Saturday, December 10, 2011
Flashman - a wrap up
So now I've read through Flashman, the first book of the Flashman Papers, what are my thoughts on the book as a whole and it's place in the series?
A couple of things need to be cleared up. I should have mentioned that poor old Elphy Bey never made it out of Afghanistan. He was held as a prisoner/hostage and died in captivity before he could be handed back to the British. He was incredibly incompetent and largely responsible for the disaster that followed, but it wasn't a good way to go out. Akbar Khan became a hero amongst the Afghan people briefly for his part in the revolt. He died in 1845, and was believed to have been poisoned by his father Dost Mohammad, who feared his ambitions.
Gul Shah, Narreeman and Ilderim Khan are all fictional creations. Gul Shah was killed by Sergeant Hudson (also fictional) in Flashman and Narreeman ran off, never to be heard from again, although she does live on in Flashman's memory. Ilderim appears again in Flashman and the Great Game.
I've always found it of interest that George MacDonald Fraser chose to focus on the First Anglo-Afghan War as his subject for the first of the books. It was a little known, and not often talked about, defeat for the British forces at the beginning of one of their great ages under Queen Victoria. Given that Flashman was the right age at the right time it made sense, but the empire was big enough that he could have focussed on other more victorious campaigns. As I go through the books defeat is something that I feel Fraser likes to highlight in his narratives. Flashman seems to be the one victorious person in defeat.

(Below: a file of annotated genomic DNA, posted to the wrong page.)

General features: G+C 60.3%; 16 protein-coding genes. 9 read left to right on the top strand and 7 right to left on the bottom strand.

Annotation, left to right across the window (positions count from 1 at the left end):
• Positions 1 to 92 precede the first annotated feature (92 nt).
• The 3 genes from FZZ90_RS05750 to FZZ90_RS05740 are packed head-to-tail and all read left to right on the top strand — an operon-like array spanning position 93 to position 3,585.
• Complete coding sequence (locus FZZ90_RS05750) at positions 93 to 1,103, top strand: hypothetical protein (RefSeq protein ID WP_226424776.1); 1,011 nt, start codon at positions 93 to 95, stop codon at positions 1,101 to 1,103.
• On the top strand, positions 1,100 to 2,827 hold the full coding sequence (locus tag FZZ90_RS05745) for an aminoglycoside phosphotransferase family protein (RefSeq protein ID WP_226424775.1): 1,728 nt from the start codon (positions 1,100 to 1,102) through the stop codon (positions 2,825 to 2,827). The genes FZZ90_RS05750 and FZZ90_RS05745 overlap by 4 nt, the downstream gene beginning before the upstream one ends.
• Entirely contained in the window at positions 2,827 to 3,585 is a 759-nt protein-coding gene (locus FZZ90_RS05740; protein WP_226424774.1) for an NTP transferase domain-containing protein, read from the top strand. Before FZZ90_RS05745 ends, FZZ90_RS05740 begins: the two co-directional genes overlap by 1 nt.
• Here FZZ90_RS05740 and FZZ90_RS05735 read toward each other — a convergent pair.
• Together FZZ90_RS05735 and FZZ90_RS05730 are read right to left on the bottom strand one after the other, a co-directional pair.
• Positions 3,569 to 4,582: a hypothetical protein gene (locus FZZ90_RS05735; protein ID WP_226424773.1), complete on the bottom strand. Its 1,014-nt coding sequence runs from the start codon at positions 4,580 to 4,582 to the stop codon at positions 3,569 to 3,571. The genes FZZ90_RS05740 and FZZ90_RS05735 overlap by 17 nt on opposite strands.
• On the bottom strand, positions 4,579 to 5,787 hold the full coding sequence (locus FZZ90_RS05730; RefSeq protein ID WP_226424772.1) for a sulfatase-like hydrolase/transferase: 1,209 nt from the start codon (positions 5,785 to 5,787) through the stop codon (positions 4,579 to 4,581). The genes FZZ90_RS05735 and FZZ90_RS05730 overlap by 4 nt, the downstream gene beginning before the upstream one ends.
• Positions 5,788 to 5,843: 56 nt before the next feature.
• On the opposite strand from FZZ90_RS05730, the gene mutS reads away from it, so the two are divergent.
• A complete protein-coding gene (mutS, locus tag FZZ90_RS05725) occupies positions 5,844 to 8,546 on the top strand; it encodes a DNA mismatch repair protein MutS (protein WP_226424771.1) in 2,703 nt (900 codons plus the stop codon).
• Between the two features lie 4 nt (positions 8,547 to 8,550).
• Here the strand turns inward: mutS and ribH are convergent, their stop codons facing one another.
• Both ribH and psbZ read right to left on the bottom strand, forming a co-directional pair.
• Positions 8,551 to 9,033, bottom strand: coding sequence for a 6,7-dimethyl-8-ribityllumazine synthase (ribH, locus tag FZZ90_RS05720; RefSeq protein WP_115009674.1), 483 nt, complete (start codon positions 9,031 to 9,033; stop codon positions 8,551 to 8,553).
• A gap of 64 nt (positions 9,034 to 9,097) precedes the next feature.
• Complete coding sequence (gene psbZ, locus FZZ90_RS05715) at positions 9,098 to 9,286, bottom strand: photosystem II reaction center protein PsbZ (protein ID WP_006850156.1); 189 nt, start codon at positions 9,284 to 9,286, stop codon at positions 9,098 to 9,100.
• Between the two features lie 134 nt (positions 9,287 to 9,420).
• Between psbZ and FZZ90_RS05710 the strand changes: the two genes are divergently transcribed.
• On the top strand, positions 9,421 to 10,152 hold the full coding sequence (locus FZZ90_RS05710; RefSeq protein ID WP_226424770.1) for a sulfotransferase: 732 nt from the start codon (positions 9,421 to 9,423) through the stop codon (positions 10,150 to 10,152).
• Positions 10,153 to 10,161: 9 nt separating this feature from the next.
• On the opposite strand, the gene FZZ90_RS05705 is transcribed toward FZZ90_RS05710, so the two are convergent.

The historical notes in the back of Flashman are only just the tip of the iceberg, they get longer and more numerous, and I find them a highlight of the books. They bring larger than life people like Avitabile and Cotton into sharp relief, and prompt me to find out more about them. Those two themselves could have books written just about them that would read every bit as exciting as any of Flashman's adventures.
If you can get past how bad Harry Flashman is, then you should enjoy the books. For what it's worth I think he's at his worst in the first book. He does mellow and doesn't repeat all the mistakes he made in Flashman.
It was a promising star,t and I'm very pleased that readers gave the character a chance and we got 12 rip roaring stories of Harry Flashman, the biggest bounder in history.
I'm aiming to do one book a month, I kind of made that decision after I'd started this and it spilled over 2 months. So join me in January when I'll take you through Royal Flash as Harry cuts a swathe through the bedrooms of the continent and makes a mockery of The Prisoner of Zenda.